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Anatomy Test 2

by: Tara

Anatomy Test 2 BIO 290

GPA 3.0

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The test covers Abdomen, Pelvis, and Perineum
Human Anatomy (Bio 290)
Study Guide
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This 15 page Study Guide was uploaded by Tara on Thursday April 28, 2016. The Study Guide belongs to BIO 290 at James Madison University taught by in Spring 2016. Since its upload, it has received 12 views.


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Date Created: 04/28/16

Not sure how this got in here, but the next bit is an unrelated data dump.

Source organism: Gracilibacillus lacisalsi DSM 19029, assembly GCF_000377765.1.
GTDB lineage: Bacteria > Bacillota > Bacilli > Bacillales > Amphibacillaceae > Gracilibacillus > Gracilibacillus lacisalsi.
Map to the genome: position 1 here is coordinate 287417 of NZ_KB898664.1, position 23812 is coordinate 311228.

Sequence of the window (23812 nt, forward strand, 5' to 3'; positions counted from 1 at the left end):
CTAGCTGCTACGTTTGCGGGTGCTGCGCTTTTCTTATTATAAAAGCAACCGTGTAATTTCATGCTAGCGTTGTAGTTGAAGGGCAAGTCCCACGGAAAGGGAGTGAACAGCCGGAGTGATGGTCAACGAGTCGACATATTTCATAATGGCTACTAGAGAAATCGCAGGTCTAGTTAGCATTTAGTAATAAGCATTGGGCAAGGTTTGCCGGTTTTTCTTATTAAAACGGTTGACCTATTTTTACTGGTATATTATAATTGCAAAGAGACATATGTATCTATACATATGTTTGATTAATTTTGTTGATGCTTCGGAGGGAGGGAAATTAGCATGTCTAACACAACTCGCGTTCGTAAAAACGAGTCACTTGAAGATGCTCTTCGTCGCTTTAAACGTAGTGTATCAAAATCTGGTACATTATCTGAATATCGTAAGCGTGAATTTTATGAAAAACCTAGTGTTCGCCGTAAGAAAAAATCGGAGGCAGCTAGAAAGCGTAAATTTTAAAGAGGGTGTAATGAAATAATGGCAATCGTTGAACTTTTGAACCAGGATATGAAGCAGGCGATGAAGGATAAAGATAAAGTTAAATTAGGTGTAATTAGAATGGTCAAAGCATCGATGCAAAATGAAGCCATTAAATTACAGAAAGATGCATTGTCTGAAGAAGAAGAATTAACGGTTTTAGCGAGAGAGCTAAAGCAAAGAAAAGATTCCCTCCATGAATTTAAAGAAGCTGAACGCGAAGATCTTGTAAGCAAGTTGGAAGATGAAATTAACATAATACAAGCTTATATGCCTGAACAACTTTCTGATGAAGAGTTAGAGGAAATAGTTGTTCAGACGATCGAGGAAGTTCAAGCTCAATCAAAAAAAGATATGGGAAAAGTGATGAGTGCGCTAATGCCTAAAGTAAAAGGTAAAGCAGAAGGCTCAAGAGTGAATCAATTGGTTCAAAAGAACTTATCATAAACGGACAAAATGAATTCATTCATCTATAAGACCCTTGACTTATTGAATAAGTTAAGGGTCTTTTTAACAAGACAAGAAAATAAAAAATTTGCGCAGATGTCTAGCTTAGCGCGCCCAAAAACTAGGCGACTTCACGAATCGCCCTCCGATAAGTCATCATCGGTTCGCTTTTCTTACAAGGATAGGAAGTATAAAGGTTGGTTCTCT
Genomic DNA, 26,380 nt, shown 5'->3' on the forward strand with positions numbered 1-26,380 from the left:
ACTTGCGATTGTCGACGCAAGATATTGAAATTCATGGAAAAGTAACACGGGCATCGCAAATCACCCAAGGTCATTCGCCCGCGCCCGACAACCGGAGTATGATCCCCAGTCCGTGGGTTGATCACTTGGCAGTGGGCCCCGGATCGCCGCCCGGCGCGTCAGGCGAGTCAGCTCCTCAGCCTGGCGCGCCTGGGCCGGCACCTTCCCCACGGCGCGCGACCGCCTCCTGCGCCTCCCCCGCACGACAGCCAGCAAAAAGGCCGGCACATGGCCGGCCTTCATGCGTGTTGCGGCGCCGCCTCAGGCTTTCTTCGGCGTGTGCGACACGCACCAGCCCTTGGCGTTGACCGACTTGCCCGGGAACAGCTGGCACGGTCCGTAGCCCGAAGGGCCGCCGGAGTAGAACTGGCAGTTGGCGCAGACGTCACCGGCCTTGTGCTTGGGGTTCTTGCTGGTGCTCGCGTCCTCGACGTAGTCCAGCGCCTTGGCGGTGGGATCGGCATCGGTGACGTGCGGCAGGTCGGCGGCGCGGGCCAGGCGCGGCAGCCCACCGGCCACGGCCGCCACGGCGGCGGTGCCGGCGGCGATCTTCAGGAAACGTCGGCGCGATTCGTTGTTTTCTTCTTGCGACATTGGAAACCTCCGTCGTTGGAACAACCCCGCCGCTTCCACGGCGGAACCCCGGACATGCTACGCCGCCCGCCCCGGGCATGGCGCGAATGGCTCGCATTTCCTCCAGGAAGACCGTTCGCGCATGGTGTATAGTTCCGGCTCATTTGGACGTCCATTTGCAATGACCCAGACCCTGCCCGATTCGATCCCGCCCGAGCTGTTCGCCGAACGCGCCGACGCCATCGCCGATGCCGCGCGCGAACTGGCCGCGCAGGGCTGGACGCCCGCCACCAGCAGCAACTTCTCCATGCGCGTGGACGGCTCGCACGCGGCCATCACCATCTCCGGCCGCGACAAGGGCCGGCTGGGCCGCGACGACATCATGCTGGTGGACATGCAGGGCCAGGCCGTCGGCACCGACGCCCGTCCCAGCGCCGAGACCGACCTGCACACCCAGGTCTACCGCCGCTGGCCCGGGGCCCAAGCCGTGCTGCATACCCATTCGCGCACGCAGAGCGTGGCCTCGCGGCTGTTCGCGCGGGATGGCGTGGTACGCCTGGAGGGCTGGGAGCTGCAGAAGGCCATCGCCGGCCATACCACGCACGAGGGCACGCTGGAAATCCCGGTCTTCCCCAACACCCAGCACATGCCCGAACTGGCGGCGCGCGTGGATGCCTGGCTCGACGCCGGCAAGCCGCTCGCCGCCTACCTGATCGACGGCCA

STUDY GUIDE: TEST 2 (ABDOMEN, PELVIS, PERINEUM) I. Abdominal Organs 1. Non-segmental – not derived from somites 2. Gut Tube a. An organ system that extends from mouth to anus and from this embryonic structures are derived a variety of organs. b. Three divisions that are identified by blood supply: celiac trunk, superior mesenteric artery, and inferior mesenteric artery. c. Foregut: trachea, bronchial tree, esophagus, stomach, liver, gallbladder, bile ducts, pancreas, upper duodenum. d. Midgut: lower duodenum, jejunum, ileum, cecum, appendix, ascending colon, and proximately 2/3 of transverse colon. e. Hindgut: distal 1/3 of transverse colon, descending colon, sigmoid colon, rectum, upper anal canal, urogenital sinus. f. The gut tube protrudes out of the coelom cavity in the uterus and then gets pulled back inside when fully developed. g. Respiratory system comes from this as well. 3. The gut tube turns into Alimentary Canal: a single elongate, smooth muscular tube (with sphincters) running from the mouth to anus a. The alimentary canal has sphincters running through it. Sphincters are circular muscles that open and close, dilate and expand. b. Functions: - Ingestion: take stuff in - Digestion: break it down - Absorption: do something with it - Compaction: water is drawn out of the food and you’re left with things that can’t be digested (large intestine) - Defecation: get rid of it 4. Esophagus a. Skeletal muscle in upper 1/3. (voluntary muscle) b. Skeletal and smooth muscle in lower 2/3. (voluntary and involuntary) c. Peristalsis: wave-like muscular contractions d. Deglutition: swallowing 5. Stomach a. Food storage, mechanical and chemical digestion b. Curvatures – greater and lesser c. Cardiac sphincter – sits close to your heart. Opens to allow food into your stomach and closes to keep food from going back up. - Issue with this is the reason for heart burn d. Fundus – top part e. Body – middle f. Pylorus – bottom g. Pyloric sphincter – regulates what leaves the stomach h. Gastric Rugae for expansion – allow for expansion and more surface area 6. Small Intestine a. Chemical digestion and nutrient absorption b. Large surface area for expansion c. Duodenum – first part d. Jejunum – second part e. Ileum – last part f. Ileocecal valve – goes from the ileum to the cecum 7. Large Intestine a. Water reabsorption, compaction, defecation b. Cecum – first part c. Vermiform Appendix – worm like. - When your appendix enlarges this is what you take out d. Ascending colon – up your right side e. Transverse colon – straight across f. Descending colon – down your left side g. Sigmoid colon – “g” shape at the end h. Rectum – storage for stool 8. Liver a. 2 main lobes (left and right) b. Produces and secretes bile for digestion c. Stabilizes blood sugar levels d. Filtration and detoxification 9. Gallbladder a. Bile storage and concentration b. Releases bile so food can be digested c. Bile helps digest lipids d. Gallstones – when the salt precipitates out 10. Pancreas a. Endocrine gland – ductless gland  it secrets its hormones directly into the system. (insulin and glucagon) b. Exocrine gland – glands with ducts  secretes its hormones through a duct. (digestive enzymes) c. Produces and secretes these hormones and digestive enzymes. 11. Biliary Tree a. Pathway that starts at your liver and moves to your pancreas and forms with your pancreatic duct. 12. Spleen a. NOT part of the GI system but shares blood supply with the foregut structures b. Lymph organ c. Develops with liver and stomach d. Size of your fist and located on your left side e. Has an artery that goes to it the size of your pinky 13. Kidneys a. Urinary system b. Retroperitoneal c. Cleans and filters blood d. Produces urine e. Regulates pH, Ion and water balance f. Helps regulate homeostasis in your body g. NOT part of the digestive system but shares blood supply 14. Suprarenal Glands a. Endocrine gland b. Secrete hormones - Cortisol – stress hormone - Aldosterone – helps regulate blood pressure - Adrenaline (epinephrine) – fight/flight hormone, helps body react to stress - Sex hormones are also produced here but in less substantial quantities than the gonads c. Not involved in urine production d. Do not have ducts e. Not apart of kidneys but share blood supply 15. Mesentery a. Early in development the abdominal viscera all lie in the mid-line of the peritoneal cavity. Their surface is covered by visceral peritoneum (VP) and where the two layers of VP come together, it forms a dorsal mesentery that suspends the gut tube within the cavity. b. On the liver and stomach there is also a ventral mesentery that attaches these organs to the ventral body wall c. Mesentery is still parietal lining. Suspends organs from within the body cavity. d. Parts of the small and large intestines lose their dorsal mesentery and become retroperitoneal. e. Retroperitoneal – not completely surrounded by peritoneum. Lose the dorsal mesentery. 16. Linings and Membranes a. Adult Mesenteries b. Ventral (foregut) - Falciform Ligament – lies on liver - Lesser omentum – connects to lesser curvature c. Dorsal (fore/hindgut) - Mesentary proper – stomach - Transverse mesocolon – runs along transverse colon - Sigmoid mesocolon – located on sigmoid colon - Greater omentum – covers entire abdomen II. Abdominal Blood Supply 1. Paired arteries and veins go to/from structures derived from somites. 2. Unpaired arteries and veins go to/from non-segmental structures associated with the gut tube. 3. Paired arteries a. Renal arteries b. Lumbar arteries c. Gonadal arteries 4. Paired Veins a. Inferior Vena Cava b. Gonadal Veins c. Right Common Iliac Veins d. Left Renal Veins 5. Unpaired Arteries a. Celiac Trunk – supplies foregut with blood b. Superior Mesenteric – supplies midgut with blood c. Inferior Mesenteric – supplies hindgut with blood 6. Celiac Trunk a. Cystic Artery b. Hepatic arteries c. Hepatic proper artery d. Right gastric artery e. Gastroduodenal artery f. Left gastric artery g. Splenic artery h. Left gastroepiploic artery i. Common hepatic artery j. Right gastroepiploic 7. Hepatic Portal System a. All the blood filters through the liver to the inferior vena cava and to the heart. left Right III. The Nervous System (Visceral Innervations) 1. The Nervous System a. Central Nervous system - Brain - Spinal Cord b. Peripheral Nervous system - Cranial nerves - Spinal nerves c. General Characteristics - Dendrite – receives information - Axon – sends information - Soma – Nucleus of cell bodies 2. Peripheral Nervous System a. Somatic - Sensory - Motor - Soma in ventral horn - Skeletal muscle innervation - Voluntary control – you choose to move it - Skin innervation b. Visceral - Automatic - Smooth and cardiac muscles - Generally unaware of sensory input - Glandular innervation - Involuntary control - Visceral Motor Pathway requires two motor neurons Preganglionic Postganglionic neuron neuron Target organ CNS Smooth ganglio Lateral horn n muscle, and brain cardiac muscle or glands d. Sympathetic - Fight or flight response - Preganglionic neurons originate in T1-L2 vertebrae - Ganglia are located in the thoracic spinal region - Sympathetic innervation  Trunk and Body Wall o Origin: T1-T12 o Synapse: Symp. trunk  Thoracic Viscera o Origin: T1-T5 o Synapse: Sympathetic Trunk  Abdominal and Pelvic Viscera (stomach to anus) o Origin: T5-L2 o Synapse: prevertebral glanglia e. Parasympathetic - Rest and digest response - Preganglionic neurons originate in brain and S2-S4 - Ganglia are located in, on, or near effectors  Thoracic viscera o None  Abdominal and pelvic viscera o Stomach-L. colic flex. o Origin: vagus nerve  Descending Colon – anus o Origin: S2-S4 spinal nerve IV. Pelvis and Perineum 1. Perineum: region inferior to pelvic diaphragm a. Structures - Transverse perineal muscle (hypaxial skeletal muscle) - External anal and urethral sphincter (hypaxial skeletal muscle) - External genitalia b. Functions: - Anchors and moves external genitalia and anus c. Divided into two triangles - Urogenital – urinary system and reproductive system - Anal – where the anus is located Male: External Transverse Perineus urethral m. sphincter Central External anal sphincter m. Female Urethra Transverse Perineus Vagina m. Centr Anus al Tendo External Urethral sphincter m. 2. Pelvic Gut tube a. Rectum – used for storage of stool External b. Anus – two sphincter muscles anal - External anal sphincter (skeletal muscle, sphincter m voluntary) - Internal anal sphincter (smooth muscle, involuntary) 3. Female Pelvic Urinary Organs a. Ureters – carry urine form the kidneys to the bladder b. Urinary Bladder – smooth muscle (visceral) c. Urethra – connects bladder to outside of body. Bacteria easily travels through this, then into bladder, to the ureteric orifices, to the ureters, and into the kidneys to cause infection. d. Ureteric orifice – end of the ureters. Empty into bladder e. Internal urethral sphincter – smooth muscle (involuntary) f. External urethral sphincter – skeletal (voluntary) g. External urethral orifice 4. Male Pelvic Urinary Organs a. Ureters b. Urinary Bladder c. Urethra d. Prostatic urethra – within the prostate gland e. Membranous urethra – in the membrane of the transverse perineus f. Spongy urethra – in the penis V. Pelvis and Perineum II 1. Reproductive Organs a. Male: produce sperm and introduce these into female organs b. Female: produce eggs, receive sperm, harbor fetus, give birth, nourish offspring c. Primary organs: produce gametes d. Secondary organs: required for reproduction e. Secondary Sexual characteristics: distinguish sexes 2. Pelvic Viscera: female reproductive structures a. Ovaries - Production of ova - Production and secretion of estrogen and progesterone - Suspended by ligaments from uterine body and abdominal wall - Not enclosed in peritoneum b. Uterine Tube - Conducts ovum to uterus - Fimbriae: catch egg when released from ovary and pulls it into uterine tube - Infundibulum: beginning - Ampula: middle - Isthmus: end c. Uterus - Three body layers: perimetrium, myometrium, endometrium. - Endometrium is the inside wall that sheds when women have their menstrual cycle. - Fundus – top of uterus - Body - Lateral Fornix – side of cervix - Cervix – opening to vaginal canal - External os - Round ligament Perimetrium d. Vagina - Birth canal - Receptacle for penis - Excretory passage for menstrual flow - Fornix – around cervix - Vaginal rugae – male stimulation - Hymen – covers vaginal orifice 3. Pelvic Viscera: Male Reproductive Organs a. Testes (abdominal organ) - Spermatogenesis - Testosterone production/secretion - Epididymis: sperm maturation, storage, reabsorption - Scrotum: muscular sac (Dartos and Cremaster muscles/extended internal oblique) - Raised and lowered according to temperature b. Ductus (vas) deferens - Ejaculatory muscle move sperm - Spermatic cord is composed of testicular nerves, arteries, and veins, and cremaster muscle - Vasectomy: mechanical way of preventing sperm from exiting. Cut the vas defrenes and tie the two ends. Still producing sperm. Still ejaculate but lacks sperm. c. Seminal Vesicles - Seminal vesicle and vas deferens form the ejaculatory duct - Produce sperm nourishing solution d. Prostate - Produces alkaline fluid – neutralizes acidic vaginal environment f. Bulbourethral Glands - Pre-ejaculatory fluid - Neutralizes urethral pH - Lubrication of urethra - Within the transverse perineal muscle 4. Pelvic and Perineal Blood Supply a. Left internal iliac artery/vein b. Internal pudendal artery (goes to penis or clitoris) c. Arteries and nerves pass through the lesser sciatic and greater sciatic foramen d. Ischiarecta fossa is the space between the levator ani and transverse perineal muscle. Internal pudendal artery and vein run through this space 5. Innervation of Pelvic Viscera a. Visceral organs (smooth muscle)  rectum, anus, bladder b. Viseromotor innervation c. Parasympathetic - Contracts rectum = defecation - Contracts bladder = micturation e. Sympathetic - Contracts internal anal sphincter = prevents defecation - Contracts internal urethral sphincter = prevents micturition 6. Perineum and External Genitalia: Male a. Composed of several masses of erectile tissue b. Erectile tissues are surrounded by hypaxial muscles c. Attached to the transverse perineal muscles and adjacent body pelvis d. Erectile tissues are homologous in males and females e. Hypaxial muscles of the perineum - Transverse perineus - External urethral sphincter - External anal sphincter - Innervated by ventral rami from the sacrum 7. Penis a. Body - Corpus Spongiosum- holds the spongy urethra. Glands of the penis at the end of it, blub of the penis at the beginning. - Corpus Cavernosum – holds the deep arteries. Lateral branches are the crus of the penis. b. Glans - Sensory nerves from the pudendal nerves - Located at the head of the penis c. Erectile tissues - Covered by hypaxial muscle. - Muscle pushes blood out toward head of penis - Prevents drainage d. Hypaxial Muscles Surrounding Tissue - Ischiocavernosus muscle – sits approximate to the ischium, covers the corpus cavernosum - Bulbospongiosus muscle – covers the bulb of the corpus spongiosum e. Erection - Parasympathetic - Nerve fibers cause vasodilation - Hypaxial muscles are contracting and dorsal vein gets compressed and the drainage is prevented. - Blood fills erectile tissue and causes penis to enlarge g. Blood Supply - Vasodilation = erection - Compression of veins maintains erection - Deep arteries located in corpus cavernosum - Dorsal arteries and veins. 8. External Genitalia: Female a. Erectile Tissue ***Same As Male*** b. Glans of Clitoris (corpus spongiosum medial) c. Crus of Clitoris (corpus cavernosum lateral) d. Hypaxial muscles surrounding erectile tissue - Bulbospongiosus - Ischiocavernosus - Do not affect the urethra like in the male, but they do push blood to the clitoris 9. Female – Male Genital Homologs a. Bulb of the Vestibule vs. Bulb of the penis b. Glans clitoris vs. Glans penis c. Crura of clitoris vs. Crura of penis d. Ovaries vs. Testes e. Labia majora vs. Scrotum 10. Innervation of External Genitalia a. Somatic Nerve - Pudendal nerve (S2-S4 origins) - Travels with pudendal artery - Dorsal nerve sensory innervation to glans of clitoris and penis b. Visceral motor nerves - Parasympathetic nerves to erectile tissue - vasodilators - stimulate erection - Sympathetic nerves -innervate glands and smooth muscle 11. Descent of Gonads: Ovaries and Testes a. The gubernaculum is a cord of tissue that passes through the anterior abdominal wall and connects the inferior pole of each gonad to the developing scrotum in males and developing labia majora in females b. Testes will pass through the inguinal canal behind the perineum c. Ovaries will not pass through. d. In males all that remains of the gubernaculum is a remnant of connective tissue that attaches the caudal pole of the testis to the scrotum. e. In females the remnant is the round ligament of the uterus which is the only structure passing through the inguinal canal. 12. Tunica Vaginalis a. Celomic cavity alongside each testis b. Derived from peritoneal cavity as testis passes through inguinal canal c. Present in males only 13. Spermatic Cord a. Ductus deferens b. 3 body wall layers (external obliques, internal obliques, transversus abdominus) c. Testicular artery and vein d. Genital nerve